Fox News online reports: “Joined by several moderate Republicans, Democrats controlling the Senate rejected a controversial House budget plan for turning Medicare into a voucher-like program for future beneficiaries. Five Republicans joined every Democrat in killing the measure, which calls for transforming Medicare into a program in which future beneficiaries — people now 54 years old and younger — would be given a subsidy to purchase health insurance rather than have the government directly pay hospital and doctor bills. Democrats said the GOP plan would ‘end Medicare as we know it,’ and they made it the central issue in a special election Tuesday in which Democrats seized a longtime GOP district in western New York, rattling Republicans.”
Wow — if people don’t like the idea of turning Medicare into a voucher program, imagine how they’ll feel when … there’s no money left for Medicare at all, unless the entire private economy is sacrificed to mega-inflation, 100 percent tax rates or anything else impossible to contemplate.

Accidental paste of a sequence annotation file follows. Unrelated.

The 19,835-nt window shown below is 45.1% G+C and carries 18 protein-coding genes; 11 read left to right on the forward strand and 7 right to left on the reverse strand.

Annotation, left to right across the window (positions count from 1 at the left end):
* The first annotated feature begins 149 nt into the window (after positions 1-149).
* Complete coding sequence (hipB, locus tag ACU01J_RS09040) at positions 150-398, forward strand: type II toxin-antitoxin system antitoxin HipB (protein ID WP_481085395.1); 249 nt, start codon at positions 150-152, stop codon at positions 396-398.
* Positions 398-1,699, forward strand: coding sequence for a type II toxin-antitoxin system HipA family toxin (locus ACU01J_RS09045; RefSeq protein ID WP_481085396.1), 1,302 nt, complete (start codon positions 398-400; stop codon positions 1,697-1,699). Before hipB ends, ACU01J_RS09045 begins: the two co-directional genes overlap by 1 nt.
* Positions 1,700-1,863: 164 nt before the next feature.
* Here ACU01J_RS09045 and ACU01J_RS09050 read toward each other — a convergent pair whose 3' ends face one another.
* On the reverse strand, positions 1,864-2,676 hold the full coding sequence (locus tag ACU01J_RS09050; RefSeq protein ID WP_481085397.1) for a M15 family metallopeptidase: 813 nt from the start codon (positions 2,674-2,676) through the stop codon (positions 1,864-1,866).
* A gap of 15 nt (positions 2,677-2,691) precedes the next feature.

This vote, coupled with the declining fortunes of Republicans based on various polls and special elections, reveals the sad truth: That Americans are in complete denial about the unsustainability of their Medicare.
Paul Ryan’s fatal mistake isn’t his voucher program for Medicare. His fatal error was in refusing to challenge Medicare, or any socialized medicine, on moral grounds. He should have argued, “Medicare is wrong.
It’s socialized medicine for the elderly. Hospitals and doctors cannot even remain in business so long as Medicare keeps eating up all the costs. The reason Medicare is so expensive is that it’s a freebie, to which people told they’re entitled.” If he had argued this, he would have gone down like a lead balloon. But he’s going down like a lead balloon anyway. If there’s anything worse than being wrong, it’s being right — for the wrong reasons. That’s Paul Ryan.